Question: I am engaged to someone who already has kids from a previous marriage: 6, 13 and 14 years. If he defaults on his child support payment, will I be asked to pay his support? Will my income be factored in? How can I protect myself? – Advice Scene
Child support is the right of the child and the obligation of the parent. So, the quick answer is no. But, like most things in the law, things can be more complicated than that.
Child support is always payable by a biological or adoptive parent that has a child for 50% of the time or less (where there is “shared parenting”, the amount of child support can vary from the child support tables, but usually both parents paytable child support to each other). For more about how child support works watch this video and listen to this podcast.
In Ontario, getting married does not mean you “own” your spouse’s assets nor does it mean you are responsible for their debts – including any debts for child support. Part 1 of Ontario’s Family Law Act covers property division on separation. For a full explanation of how that works, watch this video, and listen to this podcast. But to summarize, separated married spouses share in the increase in each other’s net worths, but not in the actual assets themselves. Common-law couple have even fewer property rights. So, if your fiancé is in debt to his ex for child support, that is not your debt.
However, unfortunately, that may not be where it ends. Your fiancé’s child support debt could end up being your problem too.
First, with regard to property division, if you separate, you share in the increase in your spouse’s net worth. If you are married to your spouse, and he builds up a child support debt, that debt decreases his net worth. So, on separation, his net worth is lessened by the amount of that child support debt. Since, on separation, you essentially get half of his increase in net worth (and he gets half yours), any debt he reduces is how much you will get by half of the value of that debt. So, you end up indirectly paying half of that child support debt because of the decrease in what he shares with you. If you have a greater increase in net worth during the marriage, you would owe him an “equalization payment”. So, if his net worth is decreased by child support debt, how much you owe would be increased by half the amount of that debt. In that case, you are, indirectly, paying half of that child support debt.
These types of debt problems, which can have very unfair results, can be fixed with a marriage contract. Click the link to see a video on how to use a marriage contract to avoid sharing your spouse’s debts. You could have a contract that says your spouse’s child support debts will not affect the property. Equalization if you’re separate.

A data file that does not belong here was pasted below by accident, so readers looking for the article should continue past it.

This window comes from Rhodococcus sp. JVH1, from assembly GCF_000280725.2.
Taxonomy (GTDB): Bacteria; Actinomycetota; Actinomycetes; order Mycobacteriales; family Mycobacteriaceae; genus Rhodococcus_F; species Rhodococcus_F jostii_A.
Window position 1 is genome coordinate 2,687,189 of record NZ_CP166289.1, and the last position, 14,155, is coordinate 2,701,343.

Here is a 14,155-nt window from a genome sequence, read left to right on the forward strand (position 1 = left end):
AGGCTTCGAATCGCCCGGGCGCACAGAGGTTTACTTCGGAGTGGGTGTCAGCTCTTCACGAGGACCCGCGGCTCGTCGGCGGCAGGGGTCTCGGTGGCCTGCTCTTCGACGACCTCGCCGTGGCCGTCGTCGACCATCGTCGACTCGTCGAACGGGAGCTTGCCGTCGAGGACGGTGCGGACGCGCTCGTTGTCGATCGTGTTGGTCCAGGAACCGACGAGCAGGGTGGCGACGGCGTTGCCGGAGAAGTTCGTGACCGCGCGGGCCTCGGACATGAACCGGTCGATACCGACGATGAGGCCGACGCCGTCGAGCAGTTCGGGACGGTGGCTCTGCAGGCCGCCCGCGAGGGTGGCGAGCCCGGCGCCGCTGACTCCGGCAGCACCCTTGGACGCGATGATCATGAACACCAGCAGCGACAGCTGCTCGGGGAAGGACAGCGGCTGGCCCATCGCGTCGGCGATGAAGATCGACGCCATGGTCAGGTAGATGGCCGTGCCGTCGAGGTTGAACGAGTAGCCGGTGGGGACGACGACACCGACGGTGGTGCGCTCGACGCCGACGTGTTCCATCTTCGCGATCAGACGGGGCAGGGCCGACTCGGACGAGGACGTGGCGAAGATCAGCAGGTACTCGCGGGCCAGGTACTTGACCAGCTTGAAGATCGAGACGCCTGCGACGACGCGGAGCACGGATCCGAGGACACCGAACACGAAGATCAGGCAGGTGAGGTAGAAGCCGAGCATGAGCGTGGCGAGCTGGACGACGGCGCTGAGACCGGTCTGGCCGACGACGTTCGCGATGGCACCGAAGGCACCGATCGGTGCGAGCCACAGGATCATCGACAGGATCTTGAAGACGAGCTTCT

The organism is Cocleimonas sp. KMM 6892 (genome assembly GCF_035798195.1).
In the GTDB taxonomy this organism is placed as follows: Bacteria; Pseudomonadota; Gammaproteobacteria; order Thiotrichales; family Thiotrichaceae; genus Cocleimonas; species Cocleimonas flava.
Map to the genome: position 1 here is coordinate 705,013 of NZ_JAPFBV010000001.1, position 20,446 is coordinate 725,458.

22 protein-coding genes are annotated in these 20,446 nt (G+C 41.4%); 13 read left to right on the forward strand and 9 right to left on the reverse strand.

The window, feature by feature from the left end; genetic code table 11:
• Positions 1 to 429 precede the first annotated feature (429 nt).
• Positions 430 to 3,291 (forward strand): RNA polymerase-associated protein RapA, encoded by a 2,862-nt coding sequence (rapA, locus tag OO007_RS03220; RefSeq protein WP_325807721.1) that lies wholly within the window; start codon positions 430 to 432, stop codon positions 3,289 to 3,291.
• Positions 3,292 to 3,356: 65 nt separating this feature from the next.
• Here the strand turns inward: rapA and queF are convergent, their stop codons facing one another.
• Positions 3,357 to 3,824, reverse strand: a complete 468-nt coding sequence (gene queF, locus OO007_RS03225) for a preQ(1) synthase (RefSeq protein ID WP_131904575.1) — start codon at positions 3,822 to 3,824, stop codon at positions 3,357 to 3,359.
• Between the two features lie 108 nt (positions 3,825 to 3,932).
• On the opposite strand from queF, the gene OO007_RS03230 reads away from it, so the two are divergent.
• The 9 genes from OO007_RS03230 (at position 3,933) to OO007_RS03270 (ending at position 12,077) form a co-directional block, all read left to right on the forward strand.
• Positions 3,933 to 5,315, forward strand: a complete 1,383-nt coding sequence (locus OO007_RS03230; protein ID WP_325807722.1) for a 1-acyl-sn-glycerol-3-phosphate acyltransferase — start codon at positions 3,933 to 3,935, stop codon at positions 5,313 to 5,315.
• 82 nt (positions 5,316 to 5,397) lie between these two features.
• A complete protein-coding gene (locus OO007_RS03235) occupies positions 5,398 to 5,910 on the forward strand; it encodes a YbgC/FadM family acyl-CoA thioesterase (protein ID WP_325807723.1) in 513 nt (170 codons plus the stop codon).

There is another way child support for your spouse’s kids can become your problem. I noted that child support is the obligation of parents. That can mean more than just biological or adoptive parents. While biological and adoptive parents always pay full table child support, other people who have acted as a parent to a child can be on the hook for child support too. That means that, as a step-parent, you could end up owing child support to your spouse’s ex. Listen to this podcast that explains more. This does not mean you share in your spouse’s child support obligation, but it means you have your child support obligation for the kids. As explored in this video from a high-profile new story, acting as a parent to someone else’s kids can create a child support obligation – especially where you do it with the best motivations.
So, while you are not directly responsible for your fiancé’s child support, you could end up sharing in that debt if you separate from him after getting married if he owes back child support. You could also end up owing child support yourself if you act like a parent to his kids.
“This article is intended to inform. Its content does not constitute legal advice and should not be relied upon by readers as such. If you require legal assistance, please see a lawyer. Each case is unique and a lawyer with good training and sound judgment can provide you with advice tailored to your specific situation and needs.”